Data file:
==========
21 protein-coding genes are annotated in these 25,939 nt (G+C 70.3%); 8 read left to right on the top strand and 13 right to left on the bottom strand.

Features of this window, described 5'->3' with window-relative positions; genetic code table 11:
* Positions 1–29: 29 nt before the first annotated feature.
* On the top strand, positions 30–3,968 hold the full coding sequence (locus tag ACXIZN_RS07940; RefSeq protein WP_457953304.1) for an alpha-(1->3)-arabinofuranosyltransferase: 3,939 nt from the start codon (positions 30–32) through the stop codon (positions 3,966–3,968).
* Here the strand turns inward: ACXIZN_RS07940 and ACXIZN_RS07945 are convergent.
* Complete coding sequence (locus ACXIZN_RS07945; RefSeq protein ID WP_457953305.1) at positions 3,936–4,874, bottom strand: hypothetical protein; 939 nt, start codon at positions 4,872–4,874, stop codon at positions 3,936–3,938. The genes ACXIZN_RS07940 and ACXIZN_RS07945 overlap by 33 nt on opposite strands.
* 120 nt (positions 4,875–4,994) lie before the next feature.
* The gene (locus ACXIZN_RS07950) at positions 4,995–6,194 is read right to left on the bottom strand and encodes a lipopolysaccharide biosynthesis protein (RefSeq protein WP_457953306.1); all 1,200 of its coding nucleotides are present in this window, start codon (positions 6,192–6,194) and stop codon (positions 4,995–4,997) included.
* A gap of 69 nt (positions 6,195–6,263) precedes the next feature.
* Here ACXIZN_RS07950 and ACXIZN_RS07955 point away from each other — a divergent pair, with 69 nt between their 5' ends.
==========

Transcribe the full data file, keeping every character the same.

21 protein-coding genes are annotated in these 25,939 nt (G+C 70.3%); 8 read left to right on the top strand and 13 right to left on the bottom strand.

Features of this window, described 5'->3' with window-relative positions; genetic code table 11:
* Positions 1–29: 29 nt before the first annotated feature.
* On the top strand, positions 30–3,968 hold the full coding sequence (locus tag ACXIZN_RS07940; RefSeq protein WP_457953304.1) for an alpha-(1->3)-arabinofuranosyltransferase: 3,939 nt from the start codon (positions 30–32) through the stop codon (positions 3,966–3,968).
* Here the strand turns inward: ACXIZN_RS07940 and ACXIZN_RS07945 are convergent.
* Complete coding sequence (locus ACXIZN_RS07945; RefSeq protein ID WP_457953305.1) at positions 3,936–4,874, bottom strand: hypothetical protein; 939 nt, start codon at positions 4,872–4,874, stop codon at positions 3,936–3,938. The genes ACXIZN_RS07940 and ACXIZN_RS07945 overlap by 33 nt on opposite strands.
* 120 nt (positions 4,875–4,994) lie before the next feature.
* The gene (locus ACXIZN_RS07950) at positions 4,995–6,194 is read right to left on the bottom strand and encodes a lipopolysaccharide biosynthesis protein (RefSeq protein WP_457953306.1); all 1,200 of its coding nucleotides are present in this window, start codon (positions 6,192–6,194) and stop codon (positions 4,995–4,997) included.
* A gap of 69 nt (positions 6,195–6,263) precedes the next feature.
* Here ACXIZN_RS07950 and ACXIZN_RS07955 point away from each other — a divergent pair, with 69 nt between their 5' ends.